Is the constant partner of Coffin Ed Johnson in the detective novels of Chester Himes. Though the two African American detectives are very much alike, Grave Digger is often the more philosophical of the two, and he frequently acts as spokesperson for the pair. It is Grave Digger who offers most of Himes's commentary on U.S. racism and on the plight of urban African Americans living in poverty-stricken ghettos. Though Grave Digger is usually portrayed as the more rational of the two detectives, he can be brutal in his investigative tactics. His gun, a custom-made long-barreled nickel-plated .38, is feared by all Harlemites inhabiting Himes's novels. Paradoxically, Coffin Ed and Grave Digger have hero/legend status among the citizens of their beat even though they work for a white-dominated police force and therefore are seen by many as upholding a white power structure that oppresses African Americans.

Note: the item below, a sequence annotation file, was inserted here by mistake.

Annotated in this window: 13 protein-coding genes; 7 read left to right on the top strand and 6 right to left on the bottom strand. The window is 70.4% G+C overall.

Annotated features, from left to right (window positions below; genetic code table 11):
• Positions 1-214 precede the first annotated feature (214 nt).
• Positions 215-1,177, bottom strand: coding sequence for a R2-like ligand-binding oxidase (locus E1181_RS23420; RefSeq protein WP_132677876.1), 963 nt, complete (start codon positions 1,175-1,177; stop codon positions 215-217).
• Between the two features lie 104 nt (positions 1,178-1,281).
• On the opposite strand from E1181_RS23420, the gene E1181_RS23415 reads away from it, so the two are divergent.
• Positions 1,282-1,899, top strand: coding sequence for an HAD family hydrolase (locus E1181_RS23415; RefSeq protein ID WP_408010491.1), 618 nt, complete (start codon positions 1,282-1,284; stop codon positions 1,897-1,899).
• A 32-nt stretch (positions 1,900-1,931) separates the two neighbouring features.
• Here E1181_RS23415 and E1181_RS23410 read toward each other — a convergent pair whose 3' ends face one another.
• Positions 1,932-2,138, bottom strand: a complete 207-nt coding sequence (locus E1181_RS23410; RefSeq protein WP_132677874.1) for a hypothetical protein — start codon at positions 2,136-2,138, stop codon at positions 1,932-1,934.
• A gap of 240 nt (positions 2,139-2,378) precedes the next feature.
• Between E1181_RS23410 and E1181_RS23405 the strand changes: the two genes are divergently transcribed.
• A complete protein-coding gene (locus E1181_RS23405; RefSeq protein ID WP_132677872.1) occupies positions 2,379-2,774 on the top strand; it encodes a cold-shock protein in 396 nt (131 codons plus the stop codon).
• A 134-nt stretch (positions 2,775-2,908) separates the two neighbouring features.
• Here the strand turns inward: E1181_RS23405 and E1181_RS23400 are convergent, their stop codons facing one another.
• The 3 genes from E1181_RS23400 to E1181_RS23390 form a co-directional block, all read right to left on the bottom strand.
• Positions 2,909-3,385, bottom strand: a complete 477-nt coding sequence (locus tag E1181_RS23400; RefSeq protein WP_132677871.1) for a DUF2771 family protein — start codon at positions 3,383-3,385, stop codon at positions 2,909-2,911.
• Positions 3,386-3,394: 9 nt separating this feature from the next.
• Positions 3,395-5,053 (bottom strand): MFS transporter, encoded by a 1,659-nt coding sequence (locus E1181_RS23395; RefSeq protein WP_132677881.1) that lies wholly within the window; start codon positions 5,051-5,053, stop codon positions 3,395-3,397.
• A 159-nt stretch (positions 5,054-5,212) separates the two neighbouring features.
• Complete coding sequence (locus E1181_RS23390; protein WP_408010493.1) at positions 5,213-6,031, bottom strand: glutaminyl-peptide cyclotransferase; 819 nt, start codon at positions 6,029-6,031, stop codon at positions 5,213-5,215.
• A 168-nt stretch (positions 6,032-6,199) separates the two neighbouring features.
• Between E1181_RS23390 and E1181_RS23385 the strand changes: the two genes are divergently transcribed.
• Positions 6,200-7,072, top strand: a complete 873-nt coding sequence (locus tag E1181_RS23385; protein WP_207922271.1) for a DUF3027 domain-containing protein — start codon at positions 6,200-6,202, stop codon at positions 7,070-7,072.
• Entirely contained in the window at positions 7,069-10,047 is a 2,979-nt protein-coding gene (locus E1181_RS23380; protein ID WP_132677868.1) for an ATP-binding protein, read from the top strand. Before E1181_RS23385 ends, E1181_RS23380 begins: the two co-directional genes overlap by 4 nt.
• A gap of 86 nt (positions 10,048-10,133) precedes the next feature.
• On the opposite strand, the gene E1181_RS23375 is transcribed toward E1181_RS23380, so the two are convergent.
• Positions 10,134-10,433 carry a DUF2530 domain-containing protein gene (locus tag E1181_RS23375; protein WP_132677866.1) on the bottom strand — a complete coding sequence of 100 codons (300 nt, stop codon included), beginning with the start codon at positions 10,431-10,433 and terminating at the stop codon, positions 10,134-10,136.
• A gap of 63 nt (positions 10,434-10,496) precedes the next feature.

Grave Digger's comments throughout the novels show that the two detectives are keenly aware of the racial politics of police work in urban America. In several of the books, the arch criminal is a white man who is not a member of the Harlem community but who has entered the neighborhood to exploit its citizens. In such cases Grave Digger and Coffin Ed's ultimate aim is to restore order and protect the Harlem community from further invasion by the white police force. It is this double-edged nature of their characters, at once protectors and violent enforcers, that makes them complex literary creations.
Gilbert H. Muller, Chester Himes, 1989.Robert E. Skinner, Two Guns from Harlem: The Detective Fiction of Chester Himes, 1989.
— Wendy W. Walters